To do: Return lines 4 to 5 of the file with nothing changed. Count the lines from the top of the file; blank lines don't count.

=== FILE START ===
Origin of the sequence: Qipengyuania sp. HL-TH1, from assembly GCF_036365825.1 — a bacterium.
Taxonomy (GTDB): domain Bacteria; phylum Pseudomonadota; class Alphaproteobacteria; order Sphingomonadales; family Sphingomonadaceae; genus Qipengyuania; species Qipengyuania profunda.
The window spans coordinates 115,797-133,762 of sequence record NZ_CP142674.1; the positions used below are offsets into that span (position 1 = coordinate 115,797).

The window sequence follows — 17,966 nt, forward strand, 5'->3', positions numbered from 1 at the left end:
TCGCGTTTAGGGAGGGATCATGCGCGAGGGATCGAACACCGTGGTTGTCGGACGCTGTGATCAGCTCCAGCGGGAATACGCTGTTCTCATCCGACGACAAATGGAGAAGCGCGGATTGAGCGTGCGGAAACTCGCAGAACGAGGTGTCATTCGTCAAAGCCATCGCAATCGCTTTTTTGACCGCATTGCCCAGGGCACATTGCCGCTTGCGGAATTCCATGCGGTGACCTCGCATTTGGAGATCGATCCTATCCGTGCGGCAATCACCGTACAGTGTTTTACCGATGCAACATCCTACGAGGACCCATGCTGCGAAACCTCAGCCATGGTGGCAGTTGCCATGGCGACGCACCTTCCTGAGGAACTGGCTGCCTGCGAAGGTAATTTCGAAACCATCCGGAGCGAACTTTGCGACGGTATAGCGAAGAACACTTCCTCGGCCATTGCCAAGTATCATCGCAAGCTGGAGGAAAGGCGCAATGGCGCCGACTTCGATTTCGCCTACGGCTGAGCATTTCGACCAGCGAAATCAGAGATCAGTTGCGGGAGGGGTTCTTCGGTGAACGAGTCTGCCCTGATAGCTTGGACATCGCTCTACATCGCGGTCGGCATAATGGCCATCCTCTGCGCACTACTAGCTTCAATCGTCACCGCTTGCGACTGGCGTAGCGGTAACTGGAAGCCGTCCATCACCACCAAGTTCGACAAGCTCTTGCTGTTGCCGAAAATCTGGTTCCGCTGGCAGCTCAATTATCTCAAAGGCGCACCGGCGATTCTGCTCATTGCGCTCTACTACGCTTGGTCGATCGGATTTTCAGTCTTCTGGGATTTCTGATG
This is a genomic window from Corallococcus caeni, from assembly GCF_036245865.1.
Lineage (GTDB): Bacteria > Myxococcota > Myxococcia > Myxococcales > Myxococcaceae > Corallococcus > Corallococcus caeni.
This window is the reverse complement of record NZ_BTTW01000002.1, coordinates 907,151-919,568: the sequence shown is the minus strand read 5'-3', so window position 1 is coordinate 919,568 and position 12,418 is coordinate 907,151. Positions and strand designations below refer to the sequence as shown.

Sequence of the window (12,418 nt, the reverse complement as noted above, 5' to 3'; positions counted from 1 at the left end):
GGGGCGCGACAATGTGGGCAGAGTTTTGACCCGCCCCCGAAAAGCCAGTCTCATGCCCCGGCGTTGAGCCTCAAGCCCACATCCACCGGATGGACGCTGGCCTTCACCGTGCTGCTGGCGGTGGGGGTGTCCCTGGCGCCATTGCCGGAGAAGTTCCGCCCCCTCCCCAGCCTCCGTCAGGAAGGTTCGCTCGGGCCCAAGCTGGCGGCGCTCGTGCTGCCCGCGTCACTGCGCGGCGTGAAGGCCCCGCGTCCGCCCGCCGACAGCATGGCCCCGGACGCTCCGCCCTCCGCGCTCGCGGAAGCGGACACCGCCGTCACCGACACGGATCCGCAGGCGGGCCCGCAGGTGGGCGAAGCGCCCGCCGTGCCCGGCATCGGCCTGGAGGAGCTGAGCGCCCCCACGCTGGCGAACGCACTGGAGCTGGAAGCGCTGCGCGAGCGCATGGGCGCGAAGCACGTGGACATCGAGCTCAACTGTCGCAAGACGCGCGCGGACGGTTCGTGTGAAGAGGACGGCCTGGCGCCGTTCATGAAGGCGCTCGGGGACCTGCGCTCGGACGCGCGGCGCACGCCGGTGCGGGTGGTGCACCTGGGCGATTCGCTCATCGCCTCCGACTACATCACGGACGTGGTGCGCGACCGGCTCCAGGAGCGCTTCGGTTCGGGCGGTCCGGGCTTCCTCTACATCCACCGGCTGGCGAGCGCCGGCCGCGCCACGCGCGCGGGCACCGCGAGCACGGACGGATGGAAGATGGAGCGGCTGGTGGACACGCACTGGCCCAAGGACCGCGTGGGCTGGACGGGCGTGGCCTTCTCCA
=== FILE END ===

The window sequence follows — 17,966 nt, forward strand, 5'->3', positions numbered from 1 at the left end:
TCGCGTTTAGGGAGGGATCATGCGCGAGGGATCGAACACCGTGGTTGTCGGACGCTGTGATCAGCTCCAGCGGGAATACGCTGTTCTCATCCGACGACAAATGGAGAAGCGCGGATTGAGCGTGCGGAAACTCGCAGAACGAGGTGTCATTCGTCAAAGCCATCGCAATCGCTTTTTTGACCGCATTGCCCAGGGCACATTGCCGCTTGCGGAATTCCATGCGGTGACCTCGCATTTGGAGATCGATCCTATCCGTGCGGCAATCACCGTACAGTGTTTTACCGATGCAACATCCTACGAGGACCCATGCTGCGAAACCTCAGCCATGGTGGCAGTTGCCATGGCGACGCACCTTCCTGAGGAACTGGCTGCCTGCGAAGGTAATTTCGAAACCATCCGGAGCGAACTTTGCGACGGTATAGCGAAGAACACTTCCTCGGCCATTGCCAAGTATCATCGCAAGCTGGAGGAAAGGCGCAATGGCGCCGACTTCGATTTCGCCTACGGCTGAGCATTTCGACCAGCGAAATCAGAGATCAGTTGCGGGAGGGGTTCTTCGGTGAACGAGTCTGCCCTGATAGCTTGGACATCGCTCTACATCGCGGTCGGCATAATGGCCATCCTCTGCGCACTACTAGCTTCAATCGTCACCGCTTGCGACTGGCGTAGCGGTAACTGGAAGCCGTCCATCACCACCAAGTTCGACAAGCTCTTGCTGTTGCCGAAAATCTGGTTCCGCTGGCAGCTCAATTATCTCAAAGGCGCACCGGCGATTCTGCTCATTGCGCTCTACTACGCTTGGTCGATCGGATTTTCAGTCTTCTGGGATTTCTGATG